AUSTIN (KXAN) - Beginning Saturday, Austinites will be able to keep fit on the city's hike-and-bike network 24 hours a day.
Thursday, the police department's park unit announced a four-month pilot program covering the Lady Bird Lake Hike and Bike trail, the Shoal Creek greenbelt trail, and the Johnson Creek greenbelt trail.
The goal is to ensure public safety during what police call "lower visibility hours."
In the bright light of Thursday, Karla Castellanos applauded Austin for keeping up its reputation as a fit and accessible city, even after the sun sets.
"I love it -- specially during the summer when the weather's so warm," she said. "Late at night, it would be nice to bring the dogs out and take them out at any time."
The strategy is to populate the trails with four- to six police officers, on bike and on horseback. Possibly more officers would be used on weekends. Officers already patrol local parks during the day.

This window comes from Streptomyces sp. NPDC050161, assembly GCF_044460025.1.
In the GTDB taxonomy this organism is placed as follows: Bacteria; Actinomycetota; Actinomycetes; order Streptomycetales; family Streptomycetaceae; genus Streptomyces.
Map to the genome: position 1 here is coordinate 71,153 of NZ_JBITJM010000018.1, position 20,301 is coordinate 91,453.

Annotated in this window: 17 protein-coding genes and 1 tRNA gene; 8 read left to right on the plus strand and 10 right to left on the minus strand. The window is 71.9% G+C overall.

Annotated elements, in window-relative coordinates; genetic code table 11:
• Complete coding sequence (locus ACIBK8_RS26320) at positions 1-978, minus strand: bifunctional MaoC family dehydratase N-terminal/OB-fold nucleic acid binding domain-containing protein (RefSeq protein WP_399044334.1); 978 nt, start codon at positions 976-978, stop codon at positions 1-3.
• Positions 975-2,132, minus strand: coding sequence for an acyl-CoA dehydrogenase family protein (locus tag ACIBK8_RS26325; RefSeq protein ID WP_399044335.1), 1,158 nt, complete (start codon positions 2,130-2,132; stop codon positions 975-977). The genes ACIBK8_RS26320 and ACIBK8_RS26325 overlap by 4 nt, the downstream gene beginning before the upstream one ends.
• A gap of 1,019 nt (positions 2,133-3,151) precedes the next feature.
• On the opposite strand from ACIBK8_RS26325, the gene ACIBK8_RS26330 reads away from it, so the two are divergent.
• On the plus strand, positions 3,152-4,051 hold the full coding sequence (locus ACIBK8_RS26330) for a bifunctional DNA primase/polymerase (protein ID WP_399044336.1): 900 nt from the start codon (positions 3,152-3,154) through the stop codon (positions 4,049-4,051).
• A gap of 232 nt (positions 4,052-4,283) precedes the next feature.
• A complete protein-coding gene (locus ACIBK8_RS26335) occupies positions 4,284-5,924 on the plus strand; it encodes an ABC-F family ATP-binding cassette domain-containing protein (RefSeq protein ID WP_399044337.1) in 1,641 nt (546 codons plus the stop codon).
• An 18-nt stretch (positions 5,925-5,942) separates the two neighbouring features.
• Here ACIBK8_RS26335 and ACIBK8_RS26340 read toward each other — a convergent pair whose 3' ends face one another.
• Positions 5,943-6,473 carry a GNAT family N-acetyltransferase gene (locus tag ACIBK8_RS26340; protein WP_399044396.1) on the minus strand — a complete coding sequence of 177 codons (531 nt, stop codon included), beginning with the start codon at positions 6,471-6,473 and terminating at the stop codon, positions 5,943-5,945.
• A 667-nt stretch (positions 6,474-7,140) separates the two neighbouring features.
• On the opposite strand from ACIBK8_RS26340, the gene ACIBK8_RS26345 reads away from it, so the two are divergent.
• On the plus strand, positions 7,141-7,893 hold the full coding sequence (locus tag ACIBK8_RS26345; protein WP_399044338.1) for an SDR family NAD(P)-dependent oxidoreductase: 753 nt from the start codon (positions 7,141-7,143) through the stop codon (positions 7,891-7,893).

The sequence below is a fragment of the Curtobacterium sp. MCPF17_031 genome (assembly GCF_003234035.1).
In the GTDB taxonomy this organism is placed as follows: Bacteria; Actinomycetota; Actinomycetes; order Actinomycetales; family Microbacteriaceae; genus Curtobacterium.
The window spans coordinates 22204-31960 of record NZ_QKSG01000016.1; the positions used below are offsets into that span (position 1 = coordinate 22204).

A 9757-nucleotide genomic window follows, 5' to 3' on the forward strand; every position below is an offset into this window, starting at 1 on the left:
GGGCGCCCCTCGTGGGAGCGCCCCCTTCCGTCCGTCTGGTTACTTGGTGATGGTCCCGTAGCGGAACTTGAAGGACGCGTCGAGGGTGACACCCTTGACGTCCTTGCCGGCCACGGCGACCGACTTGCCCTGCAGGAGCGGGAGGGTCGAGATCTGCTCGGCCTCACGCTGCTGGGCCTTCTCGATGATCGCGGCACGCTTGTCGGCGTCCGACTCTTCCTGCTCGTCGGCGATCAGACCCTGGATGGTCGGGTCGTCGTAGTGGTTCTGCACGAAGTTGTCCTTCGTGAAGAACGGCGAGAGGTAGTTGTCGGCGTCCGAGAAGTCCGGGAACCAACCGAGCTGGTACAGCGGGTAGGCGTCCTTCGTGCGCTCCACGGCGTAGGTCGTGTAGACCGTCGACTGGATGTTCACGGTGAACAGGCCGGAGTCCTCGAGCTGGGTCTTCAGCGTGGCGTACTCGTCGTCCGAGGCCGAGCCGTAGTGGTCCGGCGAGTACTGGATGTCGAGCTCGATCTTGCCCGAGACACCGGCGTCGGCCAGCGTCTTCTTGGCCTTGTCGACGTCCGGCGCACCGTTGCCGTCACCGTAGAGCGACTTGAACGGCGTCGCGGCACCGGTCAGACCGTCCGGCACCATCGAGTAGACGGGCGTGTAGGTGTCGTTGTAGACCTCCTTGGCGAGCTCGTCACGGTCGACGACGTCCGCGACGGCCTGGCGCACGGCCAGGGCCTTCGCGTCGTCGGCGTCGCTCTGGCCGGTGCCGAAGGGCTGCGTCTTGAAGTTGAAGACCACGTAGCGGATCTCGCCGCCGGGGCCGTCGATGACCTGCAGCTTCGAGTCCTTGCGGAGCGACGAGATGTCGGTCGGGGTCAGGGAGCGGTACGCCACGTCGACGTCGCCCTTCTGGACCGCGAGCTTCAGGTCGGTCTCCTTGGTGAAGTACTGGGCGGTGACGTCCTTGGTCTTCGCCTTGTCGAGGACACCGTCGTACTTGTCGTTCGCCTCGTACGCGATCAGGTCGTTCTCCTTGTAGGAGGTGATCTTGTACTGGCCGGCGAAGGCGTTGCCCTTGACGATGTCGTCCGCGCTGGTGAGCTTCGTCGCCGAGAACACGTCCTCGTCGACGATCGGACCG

Along with longer recreational times, an added benefit of opening the trails overnight is the creation of a 24-hour riding oasis of sorts for urban cyclists who are used to competing with cars on city surface streets.
"This will give that extra option for the bicyclists to ride on the trails, and they can ride safely and get to their destination without having to mix with the traffic during the night," said Austin Police Asst. Chief Raul Munguia.
The cost of the pilot project is $350,000. That money will pay for overtime for officers to work the lakeside and green-space beat.
If it's working after the pilot period, the question of adding more lighting will be brought to City Council. That could mean a bond vote down the line.
The pilot project for 24-hour trails starts June 1 and runs through the end of September. Ultimately, a permanent open trail policy could make downtown living even more attractive.
"I definitely like the idea," said Tim Ritz. "It's good because people have something to do at night. A lot of people here work late hours, so when they get off they want to take their dog out. And it's a great place to have something like this."
The current curfew is 10 p.m. to 6 a.m. Police say they normally sweep the trail network around midnight daily.
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